Luis de Molina on the Quantity Theory of Money

I always thought the Quantity Theory of Money was a discovery of the 18th century Enlightenment, one of the first intellectual achievements of the new science of political economy.

However, I recently stumbled across a “Treatise on Money“ by the 16th century Jesuit theologian Luis de Molina which contains, among other economic ideas, a concise statement of the quantity theory as well as some empirical evidence for it.

Molina is best known for coming up with a clever solution to the theological problem of reconciling the omniscience of God with the free will of humans: God, Molina reasoned, knows exactly how humans would behave in any given hypothetical situation (this kind of knowledge Molina called scientia media, „middle knowledge“). In other words, God is the perfect economist: He has complete knowledge of all His creatures’ preferences, their beliefs and their cognitive biases, and therefore can predict what choices they will make freely when faced with any possible budget constraint. This idea helps solving a number of important theological problems, like the issue of predestination or the theodicy.

Anyway, Molina was not only a great theologian, but also a superb economist. For instance, he clearly understood the logic of supply and demand in determining market prices and also saw the logic of no-arbitrage conditions. And here is his explanation of differing price levels in different places:

There is another way that money may have more value in one place than in another: namely, when it is more abundant. In equal circumstances, the more abundant money is in one place so much less is its value to buy things with, or to acquire things that are not money. Just as the abundance of merchandise reduces their price when the amount of money and quantity of merchants remains invariable, so too the abundance of money makes prices rise when the amount of merchandise and number of merchants remain invariable, to the point where the same money loses purchasing power.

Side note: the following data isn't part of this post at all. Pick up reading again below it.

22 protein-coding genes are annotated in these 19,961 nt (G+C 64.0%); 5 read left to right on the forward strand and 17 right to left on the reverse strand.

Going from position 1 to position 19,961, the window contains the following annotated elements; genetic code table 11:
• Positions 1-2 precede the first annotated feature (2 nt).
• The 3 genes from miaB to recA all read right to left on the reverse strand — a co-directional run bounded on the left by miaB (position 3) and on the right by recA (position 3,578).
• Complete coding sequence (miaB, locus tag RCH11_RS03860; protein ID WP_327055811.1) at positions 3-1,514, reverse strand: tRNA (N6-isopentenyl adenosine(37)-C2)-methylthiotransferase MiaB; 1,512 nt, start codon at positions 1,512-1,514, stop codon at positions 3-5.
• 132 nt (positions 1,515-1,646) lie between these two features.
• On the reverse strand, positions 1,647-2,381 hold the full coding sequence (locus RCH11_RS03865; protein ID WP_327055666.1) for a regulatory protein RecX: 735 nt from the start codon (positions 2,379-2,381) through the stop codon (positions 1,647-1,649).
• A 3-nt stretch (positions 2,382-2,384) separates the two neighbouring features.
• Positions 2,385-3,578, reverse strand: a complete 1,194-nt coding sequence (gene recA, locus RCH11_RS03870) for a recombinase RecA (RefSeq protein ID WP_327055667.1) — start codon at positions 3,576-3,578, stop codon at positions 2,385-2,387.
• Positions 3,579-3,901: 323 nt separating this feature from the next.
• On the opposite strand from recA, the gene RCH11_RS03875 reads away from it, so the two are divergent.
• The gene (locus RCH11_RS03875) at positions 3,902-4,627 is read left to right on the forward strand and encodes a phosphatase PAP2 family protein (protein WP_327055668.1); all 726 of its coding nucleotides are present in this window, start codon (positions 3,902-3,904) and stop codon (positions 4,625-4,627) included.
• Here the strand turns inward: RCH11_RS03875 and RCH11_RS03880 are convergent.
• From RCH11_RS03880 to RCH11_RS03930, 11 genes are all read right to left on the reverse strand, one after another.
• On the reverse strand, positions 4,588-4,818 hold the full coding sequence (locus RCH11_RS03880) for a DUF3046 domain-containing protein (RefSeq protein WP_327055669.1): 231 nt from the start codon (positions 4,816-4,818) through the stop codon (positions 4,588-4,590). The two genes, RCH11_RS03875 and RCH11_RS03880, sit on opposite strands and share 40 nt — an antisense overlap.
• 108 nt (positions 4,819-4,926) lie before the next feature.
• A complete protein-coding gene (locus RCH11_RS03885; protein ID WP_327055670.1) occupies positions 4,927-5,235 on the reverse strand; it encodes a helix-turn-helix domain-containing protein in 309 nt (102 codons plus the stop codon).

And here is his evidence for the theory:

So we see that, in the present day, money is worth in the Spanish territories much less than what it was worth eighty years ago, due to the abundance of it. What was bought before for two today is bought for five, or for six, or maybe for more. In the same proportion has the price of salaries risen, as well as dowries and the value of real estate, revenues, benefices, and all other things. That is exactly why we see that money is worth much less in the New World, especially in Peru, than in the Spanish territories, due to the abundance there is of it. And wherever money is less abundant than in the Spanish territories, it is worth more. Neither is it worth the same in all parts because of this reason, yet it varies according to its abundance and all other circumstances. And this value does not remain unaltered as if it were indivisible, yet fluctuates within the limits defined by the people’s estimation, the same as happens with merchandise not appraised by law. This money’s value is not the same in all parts of the Spanish territories, but different, as ordinarily it is worth less in Seville—where the ships from the New World arrive, and where for that reason there is usually abundance of it—than what it is worth in other places of the same Spanish territories.

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Draghis Nullzinspolitik, Friedmans Regel und die deutsche Presse

Die deutsche Presse ist völlig aus dem Häuschen. Nein, nicht wegen der andauernden Flüchtlingskrise, auch nicht wegen Griechenland, nicht einmal Fußball ist der Grund des Aufruhrs. Der Grund ist die jüngste Entscheidung der Europäischen Zentralbank den Hauptrefinanzierungssatz (vulgo Leitzins) von 0,05% auf 0,00% zu senken.